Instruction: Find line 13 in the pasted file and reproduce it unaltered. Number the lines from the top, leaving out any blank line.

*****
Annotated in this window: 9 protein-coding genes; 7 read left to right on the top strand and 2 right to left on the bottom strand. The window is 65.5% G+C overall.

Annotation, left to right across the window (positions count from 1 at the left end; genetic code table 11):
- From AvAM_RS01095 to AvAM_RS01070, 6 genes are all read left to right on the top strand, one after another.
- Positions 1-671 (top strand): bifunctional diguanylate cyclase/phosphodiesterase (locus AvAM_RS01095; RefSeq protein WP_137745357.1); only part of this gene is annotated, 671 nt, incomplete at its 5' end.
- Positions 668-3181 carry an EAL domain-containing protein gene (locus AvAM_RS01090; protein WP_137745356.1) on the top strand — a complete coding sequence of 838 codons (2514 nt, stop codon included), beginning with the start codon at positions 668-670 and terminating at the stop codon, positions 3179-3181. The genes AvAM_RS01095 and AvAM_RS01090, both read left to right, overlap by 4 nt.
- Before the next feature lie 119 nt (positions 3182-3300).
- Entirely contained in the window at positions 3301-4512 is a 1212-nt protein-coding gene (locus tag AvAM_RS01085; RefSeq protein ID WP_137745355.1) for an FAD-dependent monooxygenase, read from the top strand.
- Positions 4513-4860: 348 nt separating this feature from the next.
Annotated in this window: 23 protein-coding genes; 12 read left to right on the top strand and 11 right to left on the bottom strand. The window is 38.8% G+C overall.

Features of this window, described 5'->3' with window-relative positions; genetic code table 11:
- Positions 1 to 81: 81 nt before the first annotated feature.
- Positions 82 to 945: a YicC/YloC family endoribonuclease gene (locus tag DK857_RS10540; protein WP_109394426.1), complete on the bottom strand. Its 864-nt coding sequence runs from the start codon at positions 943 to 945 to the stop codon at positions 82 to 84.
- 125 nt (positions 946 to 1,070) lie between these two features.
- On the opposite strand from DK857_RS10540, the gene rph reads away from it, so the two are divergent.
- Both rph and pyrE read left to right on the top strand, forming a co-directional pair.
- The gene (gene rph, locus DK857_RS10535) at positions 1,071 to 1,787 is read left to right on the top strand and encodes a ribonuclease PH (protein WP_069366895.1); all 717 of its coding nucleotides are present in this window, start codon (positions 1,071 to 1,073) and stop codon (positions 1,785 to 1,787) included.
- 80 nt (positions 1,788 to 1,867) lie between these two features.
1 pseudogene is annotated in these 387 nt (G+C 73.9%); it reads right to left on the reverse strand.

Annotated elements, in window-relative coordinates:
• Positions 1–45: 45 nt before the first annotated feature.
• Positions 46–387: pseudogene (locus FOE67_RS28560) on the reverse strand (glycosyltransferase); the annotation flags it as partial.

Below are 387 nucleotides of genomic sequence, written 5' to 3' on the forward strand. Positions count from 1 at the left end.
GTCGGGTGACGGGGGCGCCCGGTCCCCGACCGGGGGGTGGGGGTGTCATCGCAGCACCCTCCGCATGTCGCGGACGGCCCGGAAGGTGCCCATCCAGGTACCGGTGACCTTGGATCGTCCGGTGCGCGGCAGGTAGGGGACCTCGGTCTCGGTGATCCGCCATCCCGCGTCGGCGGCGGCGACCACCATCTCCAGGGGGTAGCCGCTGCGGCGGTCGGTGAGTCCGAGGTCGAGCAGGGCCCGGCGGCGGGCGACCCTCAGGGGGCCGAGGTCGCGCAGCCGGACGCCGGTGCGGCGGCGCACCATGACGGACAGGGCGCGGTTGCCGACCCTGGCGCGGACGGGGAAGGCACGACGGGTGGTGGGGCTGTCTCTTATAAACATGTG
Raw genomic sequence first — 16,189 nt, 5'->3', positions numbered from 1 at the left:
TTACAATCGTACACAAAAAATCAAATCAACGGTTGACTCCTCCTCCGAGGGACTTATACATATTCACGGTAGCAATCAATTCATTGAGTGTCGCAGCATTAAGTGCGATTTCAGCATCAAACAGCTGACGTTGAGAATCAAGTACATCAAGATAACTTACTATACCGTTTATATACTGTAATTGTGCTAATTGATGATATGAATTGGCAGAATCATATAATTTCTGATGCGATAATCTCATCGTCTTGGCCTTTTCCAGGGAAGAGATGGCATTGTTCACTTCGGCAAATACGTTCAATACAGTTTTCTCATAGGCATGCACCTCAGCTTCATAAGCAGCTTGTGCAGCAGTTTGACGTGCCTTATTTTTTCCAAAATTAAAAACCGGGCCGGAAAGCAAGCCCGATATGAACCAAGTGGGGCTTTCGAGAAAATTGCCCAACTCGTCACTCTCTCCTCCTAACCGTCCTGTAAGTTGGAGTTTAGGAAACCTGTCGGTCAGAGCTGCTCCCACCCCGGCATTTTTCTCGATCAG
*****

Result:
- 125 nt (positions 946 to 1,070) lie between these two features.